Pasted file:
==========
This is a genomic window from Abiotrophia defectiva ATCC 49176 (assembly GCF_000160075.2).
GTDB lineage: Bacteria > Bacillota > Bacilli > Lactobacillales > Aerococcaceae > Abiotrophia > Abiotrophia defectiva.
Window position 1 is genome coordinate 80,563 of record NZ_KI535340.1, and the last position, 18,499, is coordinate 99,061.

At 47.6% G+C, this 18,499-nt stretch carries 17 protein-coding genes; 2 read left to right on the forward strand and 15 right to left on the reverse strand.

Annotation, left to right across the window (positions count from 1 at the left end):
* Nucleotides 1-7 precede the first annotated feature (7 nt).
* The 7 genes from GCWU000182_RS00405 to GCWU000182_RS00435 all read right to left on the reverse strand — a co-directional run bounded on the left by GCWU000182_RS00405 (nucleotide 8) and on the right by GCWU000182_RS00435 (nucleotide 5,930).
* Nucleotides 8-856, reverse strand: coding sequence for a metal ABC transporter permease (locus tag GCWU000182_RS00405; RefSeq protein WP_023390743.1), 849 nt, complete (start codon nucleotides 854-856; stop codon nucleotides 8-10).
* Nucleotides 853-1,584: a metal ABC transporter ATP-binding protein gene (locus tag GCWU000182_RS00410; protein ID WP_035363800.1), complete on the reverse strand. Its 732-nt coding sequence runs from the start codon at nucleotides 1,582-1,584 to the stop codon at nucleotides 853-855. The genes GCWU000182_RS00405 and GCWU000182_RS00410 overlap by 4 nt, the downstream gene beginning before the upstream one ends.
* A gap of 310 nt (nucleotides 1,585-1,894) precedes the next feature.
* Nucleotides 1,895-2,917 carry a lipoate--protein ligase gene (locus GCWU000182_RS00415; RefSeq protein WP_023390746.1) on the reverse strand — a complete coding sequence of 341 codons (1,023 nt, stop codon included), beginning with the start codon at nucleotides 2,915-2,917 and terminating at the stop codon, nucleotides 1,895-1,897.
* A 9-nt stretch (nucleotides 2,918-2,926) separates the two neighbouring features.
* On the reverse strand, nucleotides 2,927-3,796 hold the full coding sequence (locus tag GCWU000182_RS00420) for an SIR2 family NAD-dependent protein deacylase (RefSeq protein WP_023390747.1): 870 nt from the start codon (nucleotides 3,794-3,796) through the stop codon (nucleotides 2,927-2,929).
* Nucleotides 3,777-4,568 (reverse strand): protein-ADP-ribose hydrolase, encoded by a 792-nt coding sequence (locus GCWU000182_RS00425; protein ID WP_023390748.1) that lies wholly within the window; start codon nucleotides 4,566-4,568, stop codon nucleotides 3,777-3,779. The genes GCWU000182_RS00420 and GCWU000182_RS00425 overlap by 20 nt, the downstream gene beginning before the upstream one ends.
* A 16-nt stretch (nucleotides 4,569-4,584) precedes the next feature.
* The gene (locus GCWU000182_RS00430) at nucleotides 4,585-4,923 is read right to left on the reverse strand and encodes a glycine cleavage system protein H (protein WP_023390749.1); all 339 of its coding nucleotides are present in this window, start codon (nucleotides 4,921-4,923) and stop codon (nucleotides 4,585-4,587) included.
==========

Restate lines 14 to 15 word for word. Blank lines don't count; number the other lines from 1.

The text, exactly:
* Nucleotides 3,777-4,568 (reverse strand): protein-ADP-ribose hydrolase, encoded by a 792-nt coding sequence (locus GCWU000182_RS00425; protein ID WP_023390748.1) that lies wholly within the window; start codon nucleotides 4,566-4,568, stop codon nucleotides 3,777-3,779. The genes GCWU000182_RS00420 and GCWU000182_RS00425 overlap by 20 nt, the downstream gene beginning before the upstream one ends.
* A 16-nt stretch (nucleotides 4,569-4,584) precedes the next feature.